While liberals and media spin accusatory wheels with the “anti-fa threw the first punch” condemnation, let us clarify that it does not concern that punches flew; after all, colonization is war. Indeed the first punch was thrown long ago, with the force of colonial terror and genocidal wars that have been inflicted upon Indigenous Peoples in the so-called “US.” This is the context in which we continue to wage resistance. This blindspot forces liberals to march in unending circles, with, around, and through, colonial power

Rhetorical cliches like “You’re just full of hate and violence” and “take off your masks” were thrown at anti-colonial anti-fascists in the streets of occupied O’odham lands aka Phoenix. To which several of us responded, “we’ve faced more than 500 years of white supremacist colonial violence, don’t tell Indigenous Peoples how to resist.” As some near our crowd chanted “This is what democracy looks like,” the anarchist tendency of our bloc raged, “This is what democracy got you.”

We reject the notion that white nationalists will come to the understanding of the wrongs of their ways. We are too keen on history and fresh graves. The irony is, wannabe movement managers myopic calls for peace that have precipitated the surge of the so-called “alt-right.” They’ll keep telling us to turn the other cheek until our faces have been lashed to bone.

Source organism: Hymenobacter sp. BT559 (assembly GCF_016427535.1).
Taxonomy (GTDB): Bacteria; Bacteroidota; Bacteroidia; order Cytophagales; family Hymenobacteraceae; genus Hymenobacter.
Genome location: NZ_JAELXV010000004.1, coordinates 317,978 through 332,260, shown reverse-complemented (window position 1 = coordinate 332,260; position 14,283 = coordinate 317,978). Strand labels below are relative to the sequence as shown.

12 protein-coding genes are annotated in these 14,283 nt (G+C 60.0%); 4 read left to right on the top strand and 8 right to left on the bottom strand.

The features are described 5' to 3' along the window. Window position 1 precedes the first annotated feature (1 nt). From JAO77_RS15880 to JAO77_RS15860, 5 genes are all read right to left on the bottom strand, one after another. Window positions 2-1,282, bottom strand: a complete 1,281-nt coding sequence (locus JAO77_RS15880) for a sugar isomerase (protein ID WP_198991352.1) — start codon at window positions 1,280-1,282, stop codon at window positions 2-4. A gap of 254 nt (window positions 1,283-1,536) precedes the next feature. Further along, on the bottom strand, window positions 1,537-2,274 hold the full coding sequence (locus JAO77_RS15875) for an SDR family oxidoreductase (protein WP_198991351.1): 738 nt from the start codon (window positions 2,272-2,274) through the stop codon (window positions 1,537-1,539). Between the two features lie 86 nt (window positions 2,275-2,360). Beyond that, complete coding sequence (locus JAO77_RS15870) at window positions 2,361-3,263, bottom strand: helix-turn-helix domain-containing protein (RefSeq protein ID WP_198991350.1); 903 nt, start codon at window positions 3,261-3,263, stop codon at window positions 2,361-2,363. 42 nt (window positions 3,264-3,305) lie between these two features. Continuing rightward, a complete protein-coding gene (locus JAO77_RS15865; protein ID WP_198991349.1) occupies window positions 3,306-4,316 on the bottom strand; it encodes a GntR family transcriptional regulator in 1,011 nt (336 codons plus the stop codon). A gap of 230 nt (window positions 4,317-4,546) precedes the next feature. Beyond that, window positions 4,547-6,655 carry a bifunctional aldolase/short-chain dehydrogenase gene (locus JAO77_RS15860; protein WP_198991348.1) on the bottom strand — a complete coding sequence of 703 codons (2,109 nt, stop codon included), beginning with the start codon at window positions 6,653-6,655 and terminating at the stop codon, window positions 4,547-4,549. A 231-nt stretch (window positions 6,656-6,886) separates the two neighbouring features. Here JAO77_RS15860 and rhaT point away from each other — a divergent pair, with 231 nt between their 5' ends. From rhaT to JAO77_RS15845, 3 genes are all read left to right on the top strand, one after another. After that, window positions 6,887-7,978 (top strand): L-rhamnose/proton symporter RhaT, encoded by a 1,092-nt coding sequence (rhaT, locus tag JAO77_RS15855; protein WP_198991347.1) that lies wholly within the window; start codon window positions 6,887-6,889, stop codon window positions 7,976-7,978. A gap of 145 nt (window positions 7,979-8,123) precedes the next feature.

As Indigenous, as LGBTQI2S, as brown, as black, as working-class and poor, we fiercely reject the liberal imposition of victim hood. We are rabid, we have claws, and we fight back and forward.

We have no pretense; last night was no victory, yet it should be known that O’odham and accomplices have history combating fascists/police in the streets of so-called Phoenix. The powerful actions of O’odham hands dismantling steel barriers that were defending white supremacists evoked the possibilities of the attack against all types of colonial violence. From the border wall in Tohono O’odham lands, to the South Mountain Freeway in Akimel O’odham lands.

The only victory we could ever accept is the total liberation of our lands and people. The gains we sought were fulfilled within the articulation of an anti-colonial and anti-fascist resistance and the exploration of the potential force (both tactically and ideologically) these positions can shape.

Read the initial call here.

SMASH THE SOUTH MOUNTAIN FREEWAY: THIS MAY DAY STRIKE AGAINST THE GLOBAL WORK MACHINE

from Phoenix May Day

This May Day we call for antagonists of the global work machine to gather in Phoenix to march on the headquarters of the Arizona Department of Transportation (ADOT).  ADOT is the transportation bureaucracy behind the 30 year push for an extension to the Loop 202, which would destroy the western ridges of South Mountain and extend the south end of the Loop 202 from the I-10.

This freeway would not just expand the patchwork of suburbs and strip malls into the desert, it would expand the design of bureaucrats and capitalists to build CANAMEX international trade corridor from Mexico to Canada.   The struggle against the NAFTA and TPP trade agreements has been fought here at home in the form of resistance to transportation infrastructure.  The South Mountain Loop 202 extension and its role as a truck bypass, as well as ADOT’s projects the Interstate 11/CANAMEX trade corridor, are key pieces of this transportation infrastructure.  International trade agreements, their roads, and development are said to boost the economy, which doesn’t benefit us, and at what cost, anyway?